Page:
Letter: Power without peer

Click to follow
Sir: Your leading article 'Putting the Upper House in order' (6 November) was a welcome contribution to the debate on the form of the second chamber. It posed the two key questions - first, the powers of a second chamber, second, its composition.

The powers of a new second chamber should remain the same as at present and only be adjusted by the mutual consent of the two Houses. The political priority should be to ensure that the second chamber is properly elected. The Labour conference and the party leadership have endorsed the proposal by the Plant Committee that the second chamber be elected by the regional list system of proportional representation.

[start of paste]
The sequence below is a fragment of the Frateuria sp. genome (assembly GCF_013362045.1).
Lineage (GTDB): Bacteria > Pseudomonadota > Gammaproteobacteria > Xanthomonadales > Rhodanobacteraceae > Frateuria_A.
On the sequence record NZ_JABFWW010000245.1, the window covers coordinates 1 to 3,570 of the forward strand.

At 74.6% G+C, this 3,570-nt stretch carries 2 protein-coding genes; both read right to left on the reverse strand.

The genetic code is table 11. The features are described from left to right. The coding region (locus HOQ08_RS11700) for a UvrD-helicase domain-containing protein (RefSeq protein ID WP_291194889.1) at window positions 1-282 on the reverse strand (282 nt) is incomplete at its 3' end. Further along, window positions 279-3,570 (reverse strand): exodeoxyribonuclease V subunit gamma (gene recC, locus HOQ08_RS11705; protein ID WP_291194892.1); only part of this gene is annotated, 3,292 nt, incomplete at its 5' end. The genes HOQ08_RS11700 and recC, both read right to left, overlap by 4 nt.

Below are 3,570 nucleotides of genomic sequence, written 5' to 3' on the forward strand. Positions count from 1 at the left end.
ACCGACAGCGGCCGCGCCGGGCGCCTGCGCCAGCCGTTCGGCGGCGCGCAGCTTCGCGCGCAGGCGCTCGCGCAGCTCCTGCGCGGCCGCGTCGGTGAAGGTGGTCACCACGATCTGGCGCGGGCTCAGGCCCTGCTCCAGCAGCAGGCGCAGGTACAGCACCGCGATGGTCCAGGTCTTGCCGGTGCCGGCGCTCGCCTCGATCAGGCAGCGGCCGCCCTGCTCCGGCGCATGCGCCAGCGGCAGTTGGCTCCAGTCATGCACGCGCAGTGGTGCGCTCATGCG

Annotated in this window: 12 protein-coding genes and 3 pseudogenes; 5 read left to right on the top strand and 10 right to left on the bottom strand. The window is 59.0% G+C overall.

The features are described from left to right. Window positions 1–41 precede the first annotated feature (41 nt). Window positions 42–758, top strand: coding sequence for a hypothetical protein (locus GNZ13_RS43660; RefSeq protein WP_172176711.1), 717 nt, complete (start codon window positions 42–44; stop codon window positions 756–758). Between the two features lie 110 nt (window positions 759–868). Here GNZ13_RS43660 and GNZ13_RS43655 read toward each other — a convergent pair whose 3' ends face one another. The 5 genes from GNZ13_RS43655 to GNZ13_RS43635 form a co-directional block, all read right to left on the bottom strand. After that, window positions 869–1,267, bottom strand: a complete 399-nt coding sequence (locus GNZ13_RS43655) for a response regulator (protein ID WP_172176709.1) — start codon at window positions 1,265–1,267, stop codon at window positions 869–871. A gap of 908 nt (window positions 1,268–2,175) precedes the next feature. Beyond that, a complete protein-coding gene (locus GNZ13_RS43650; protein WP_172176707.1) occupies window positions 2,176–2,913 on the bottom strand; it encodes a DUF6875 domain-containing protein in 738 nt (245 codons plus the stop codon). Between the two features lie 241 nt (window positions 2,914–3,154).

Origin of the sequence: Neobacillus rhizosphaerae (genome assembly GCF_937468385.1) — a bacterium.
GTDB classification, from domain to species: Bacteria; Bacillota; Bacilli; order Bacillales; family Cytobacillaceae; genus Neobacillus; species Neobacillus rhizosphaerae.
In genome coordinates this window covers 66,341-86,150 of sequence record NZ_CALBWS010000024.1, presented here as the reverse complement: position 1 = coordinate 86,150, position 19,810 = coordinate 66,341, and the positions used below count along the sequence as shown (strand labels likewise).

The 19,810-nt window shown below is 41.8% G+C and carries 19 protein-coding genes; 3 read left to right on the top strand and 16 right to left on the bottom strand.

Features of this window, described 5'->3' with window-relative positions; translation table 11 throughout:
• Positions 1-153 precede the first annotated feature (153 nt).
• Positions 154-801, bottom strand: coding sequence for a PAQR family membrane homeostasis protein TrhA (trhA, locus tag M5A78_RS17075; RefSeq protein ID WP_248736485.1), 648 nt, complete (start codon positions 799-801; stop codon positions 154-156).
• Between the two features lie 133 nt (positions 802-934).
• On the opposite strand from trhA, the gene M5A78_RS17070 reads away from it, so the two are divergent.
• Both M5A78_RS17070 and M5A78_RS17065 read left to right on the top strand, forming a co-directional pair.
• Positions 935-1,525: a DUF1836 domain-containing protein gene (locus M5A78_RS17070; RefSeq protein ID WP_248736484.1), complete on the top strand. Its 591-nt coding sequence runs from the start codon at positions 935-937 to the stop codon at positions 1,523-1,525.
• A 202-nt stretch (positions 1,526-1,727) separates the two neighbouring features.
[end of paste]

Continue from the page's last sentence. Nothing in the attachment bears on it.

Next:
The urgency of this for an incoming Labour government lies not merely in the symbolism of Labour finally tackling Britain's most obviously anachronistic 'democratic deficit', but in the memory of the 350 defeats suffered by the last Labour government at the hands of the largely hereditary Lords. A few much-trumpeted delays to Tory legislation spread over 14 years hardly bears comparison.

With a new constitutional settlement to create a genuinely pluralist political society there remains an important role for a revising chamber, alongside independent local government, a Bill of Rights, a reformed judiciary and a more relevant House of Commons. A new government will have to break with Britain's one-track, command politics if the follies of executive-dominated politics - from the poll tax to rail privatisation - are to be consigned to the dustbin of history.

Yours sincerely,


MP for Nottingham North (Lab)

House of Commons

London, SW1

The writer is opposition spokesman on democracy and immigration.